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$40 a week
My wife insists on buying organic groceries, but I think they’re unreasonably expensive. She typically spends $100 a week on organics and other wholesome foods from Whole Foods. Non-organic versions of the same groceries usually cost me about $60 at a nearby grocery chain. She says organics are worth the extra cost, because they’re healthier and better for our family. She may have a point, but I don’t think they’re worth an extra $40 a week. AM I RIGHT?
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You’re right, little expenses can certainly add up over time. Your wife may not recognize the significance of the cost difference, however, if she isn’t the one reviewing bank statements or the family budget every week. On the other hand, costs might not matter to your wife at all if she feels that healthy eating is more important than money.
Whatever the case may be, there are a couple of things you can do to reach a compromise. First, make sure the two of you review bank statements and cash flow together every week, so that you’re both aware of how much money is coming in, how much is going out and where money is being spent. From there, discuss the family budget and determine how much of your income should go toward food. In his most recent book The Total Money Makeover, personal finance expert Dave Ramsey recommends spending five to 15 percent of your budget on food. You might consider using this recommendation as a benchmark for starting your discussion.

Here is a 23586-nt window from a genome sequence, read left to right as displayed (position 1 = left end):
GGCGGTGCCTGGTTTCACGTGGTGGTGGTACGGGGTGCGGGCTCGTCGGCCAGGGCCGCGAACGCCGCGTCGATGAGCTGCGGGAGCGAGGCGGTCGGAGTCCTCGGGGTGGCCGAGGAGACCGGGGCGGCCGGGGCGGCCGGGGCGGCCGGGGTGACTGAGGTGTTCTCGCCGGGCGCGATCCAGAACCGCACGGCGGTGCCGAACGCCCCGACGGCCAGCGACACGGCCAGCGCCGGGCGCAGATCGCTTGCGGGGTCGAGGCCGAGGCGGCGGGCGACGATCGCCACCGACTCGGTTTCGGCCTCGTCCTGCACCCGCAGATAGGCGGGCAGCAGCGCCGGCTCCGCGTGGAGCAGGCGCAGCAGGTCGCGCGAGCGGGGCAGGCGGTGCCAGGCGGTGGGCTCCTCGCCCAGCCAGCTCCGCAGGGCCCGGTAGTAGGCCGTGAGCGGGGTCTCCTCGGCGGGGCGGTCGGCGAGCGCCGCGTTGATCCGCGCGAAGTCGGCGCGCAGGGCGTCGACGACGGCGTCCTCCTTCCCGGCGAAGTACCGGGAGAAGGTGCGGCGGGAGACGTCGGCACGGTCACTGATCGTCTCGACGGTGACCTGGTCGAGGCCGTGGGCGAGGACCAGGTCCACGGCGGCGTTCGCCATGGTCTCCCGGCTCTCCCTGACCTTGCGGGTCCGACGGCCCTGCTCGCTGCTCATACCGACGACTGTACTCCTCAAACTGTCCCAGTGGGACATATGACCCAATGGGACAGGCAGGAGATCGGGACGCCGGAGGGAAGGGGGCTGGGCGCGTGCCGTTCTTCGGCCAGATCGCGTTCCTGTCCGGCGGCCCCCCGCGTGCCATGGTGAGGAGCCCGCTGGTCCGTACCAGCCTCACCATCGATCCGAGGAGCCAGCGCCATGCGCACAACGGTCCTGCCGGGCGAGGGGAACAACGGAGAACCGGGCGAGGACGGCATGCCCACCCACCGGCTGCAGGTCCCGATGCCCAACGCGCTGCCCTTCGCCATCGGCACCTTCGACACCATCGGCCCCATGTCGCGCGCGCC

Since healthy eating is obviously important to your wife though, and saving money seems important to you, the two of you are going to have to find some middle ground. You could work on creating other ways to obtain organic foods without overspending, like gardening or seeking out local organic farmers who charge less than Trader Joe’s. You could also try to identify certain foods that your wife would be willing to purchase that are un-organic. And finally, I’d recommend keeping things in perspective. After all, in the grand scheme of things, is $40 per week worth arguing over?
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